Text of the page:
Having just completed a due diligence report on the world of streaming content, it struck me that if you’ve ever had significant, life-changing upheaval thrust upon you, you’ll have a great understanding of the forces driving our commercial and personal experience of the world today.
People and the technology they create and use, are driving change at break neck speed. They can choose to engage, participate or ignore and they can seal the fate of a business like a Roman Emperor with as little effort as a thumbs up or down.
In 2011 Time magazine’s person of the year was ‘the Protestor’, reflecting the global uprising of ‘the people’ against whatever it was they didn’t want. Now I wonder if ‘the-smart-phone-holding-consumer’ warrants similar recognition today as their choices and technology have given them unprecedented commercial power and the influence to get what they do want.
This is most notable in the content consumption zone, where viewers have the desire and the means to let their opinion be known – just ask Netflix who recently had to clarify confused Reddit users that the videos they saw between episodes, were not ads but skip-able program promos tailored to the viewer.
Generally speaking there’s a distinct dichotomy in the viewing behaviour of those under and over 40 years of age and it’s the brave new world that’s forcing change upon broadcasters, content creators and advertisers who have traditionally not had to work this hard to reach and appease their audiences.
The younger viewers are making and watching original content, largely on YouTube, which currently uploads over 400 hours per minute and streams over 180 million hours per day to connected TV’s (CTV’s) – 50% on mobile devices. They want the content they want, where, when and how they want it, and they want it at little or no cost and with maximum convenience. And they’re spoiled for choice in every regard.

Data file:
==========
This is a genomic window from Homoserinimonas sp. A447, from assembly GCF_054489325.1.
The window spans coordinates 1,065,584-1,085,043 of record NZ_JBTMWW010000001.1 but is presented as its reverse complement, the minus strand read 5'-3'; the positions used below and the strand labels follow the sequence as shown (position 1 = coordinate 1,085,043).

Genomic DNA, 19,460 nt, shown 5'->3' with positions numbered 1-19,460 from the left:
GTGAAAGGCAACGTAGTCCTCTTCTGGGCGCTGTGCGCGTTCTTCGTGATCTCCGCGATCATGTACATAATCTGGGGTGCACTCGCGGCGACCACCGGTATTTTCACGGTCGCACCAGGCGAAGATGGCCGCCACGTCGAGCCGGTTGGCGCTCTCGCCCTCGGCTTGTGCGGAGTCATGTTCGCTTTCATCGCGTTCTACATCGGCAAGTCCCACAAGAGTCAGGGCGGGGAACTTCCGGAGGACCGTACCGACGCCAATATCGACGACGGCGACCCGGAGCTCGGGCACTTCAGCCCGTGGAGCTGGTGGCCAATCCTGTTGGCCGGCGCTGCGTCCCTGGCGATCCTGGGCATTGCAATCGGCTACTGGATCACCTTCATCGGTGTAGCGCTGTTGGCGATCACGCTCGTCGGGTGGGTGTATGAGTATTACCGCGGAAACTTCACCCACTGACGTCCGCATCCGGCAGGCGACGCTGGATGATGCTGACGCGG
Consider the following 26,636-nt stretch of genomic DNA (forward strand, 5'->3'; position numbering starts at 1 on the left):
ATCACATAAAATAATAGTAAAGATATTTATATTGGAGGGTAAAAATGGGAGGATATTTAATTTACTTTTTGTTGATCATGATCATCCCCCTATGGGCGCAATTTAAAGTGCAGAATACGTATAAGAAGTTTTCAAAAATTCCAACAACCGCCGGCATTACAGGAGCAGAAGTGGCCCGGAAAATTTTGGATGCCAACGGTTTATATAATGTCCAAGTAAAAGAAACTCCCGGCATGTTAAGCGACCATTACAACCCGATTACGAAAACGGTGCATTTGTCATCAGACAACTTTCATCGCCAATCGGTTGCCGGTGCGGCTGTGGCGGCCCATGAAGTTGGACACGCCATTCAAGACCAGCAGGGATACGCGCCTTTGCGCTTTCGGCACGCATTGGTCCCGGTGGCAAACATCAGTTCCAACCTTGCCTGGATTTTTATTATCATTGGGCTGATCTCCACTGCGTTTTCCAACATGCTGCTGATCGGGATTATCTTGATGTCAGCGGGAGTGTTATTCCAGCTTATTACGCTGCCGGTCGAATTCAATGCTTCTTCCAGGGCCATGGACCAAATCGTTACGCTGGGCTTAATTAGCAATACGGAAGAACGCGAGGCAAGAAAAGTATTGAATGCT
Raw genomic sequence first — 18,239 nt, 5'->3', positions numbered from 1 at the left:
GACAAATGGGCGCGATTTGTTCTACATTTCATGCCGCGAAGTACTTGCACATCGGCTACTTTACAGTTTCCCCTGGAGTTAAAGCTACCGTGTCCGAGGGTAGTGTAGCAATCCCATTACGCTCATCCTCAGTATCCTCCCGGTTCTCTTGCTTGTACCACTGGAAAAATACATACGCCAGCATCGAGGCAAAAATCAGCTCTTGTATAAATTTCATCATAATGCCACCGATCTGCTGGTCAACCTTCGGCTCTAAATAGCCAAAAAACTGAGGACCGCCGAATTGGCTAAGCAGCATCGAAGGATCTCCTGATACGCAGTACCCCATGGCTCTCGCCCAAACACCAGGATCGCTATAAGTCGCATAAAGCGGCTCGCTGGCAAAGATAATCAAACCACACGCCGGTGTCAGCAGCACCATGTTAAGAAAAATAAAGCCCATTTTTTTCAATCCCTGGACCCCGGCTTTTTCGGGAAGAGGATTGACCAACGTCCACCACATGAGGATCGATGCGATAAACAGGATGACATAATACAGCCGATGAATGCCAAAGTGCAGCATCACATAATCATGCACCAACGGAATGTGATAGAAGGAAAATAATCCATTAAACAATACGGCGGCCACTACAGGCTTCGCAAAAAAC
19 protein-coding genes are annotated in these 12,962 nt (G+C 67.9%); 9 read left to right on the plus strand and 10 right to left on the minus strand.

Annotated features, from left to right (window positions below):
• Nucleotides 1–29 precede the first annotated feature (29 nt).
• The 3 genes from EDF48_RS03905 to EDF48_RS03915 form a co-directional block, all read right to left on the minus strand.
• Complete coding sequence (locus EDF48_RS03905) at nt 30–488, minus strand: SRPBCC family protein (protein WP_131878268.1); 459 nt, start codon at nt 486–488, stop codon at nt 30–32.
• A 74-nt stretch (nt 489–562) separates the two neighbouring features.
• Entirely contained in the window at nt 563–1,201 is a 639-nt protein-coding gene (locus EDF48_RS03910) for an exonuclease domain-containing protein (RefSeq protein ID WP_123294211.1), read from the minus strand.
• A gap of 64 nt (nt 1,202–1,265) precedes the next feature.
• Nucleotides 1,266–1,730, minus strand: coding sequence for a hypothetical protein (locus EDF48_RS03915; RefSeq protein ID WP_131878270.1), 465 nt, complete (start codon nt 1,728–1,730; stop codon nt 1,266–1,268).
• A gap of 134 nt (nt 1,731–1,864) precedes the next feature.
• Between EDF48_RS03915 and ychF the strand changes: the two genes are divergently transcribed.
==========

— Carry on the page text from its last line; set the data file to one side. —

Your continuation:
Meanwhile the ageing (wealthier) demographic of the audiences fed by FTA broadcasters is reflected in their reluctance to shift to streamed content and the US statistics that confirm the bulk of advertiser dollars spent on linear TV is coming from financial services and travel.
Advertisers know where the consumer is with SVOD/AVOD in Australia forecast to rise at 10.2% CAGR to reach A$6.5 Billion by 2022 and global consumer and advertising spend on TV and video likely to grow from $490 billion in 2017 to $559 billion in 2022, with OTT services contributing 90% of this growth. Clearly the person with free will and an Internet connected smart phone is calling the shots.
My read on the market intel at this point is that advertisers with the need to create their own storytelling content, will increasingly head directly to the suppliers they need via purpose built platforms, a trend that is already very much in play in the US on platforms like www.contently.com.
If I’m correct, that’s an upheaval that will be forced upon the agencies still running traditional models, but it will be uplifting for the content creating suppliers empowered by the direct connection to the advertiser and the efficiencies technology provides.
(Nod to @AnneSullivan on the pic… 😉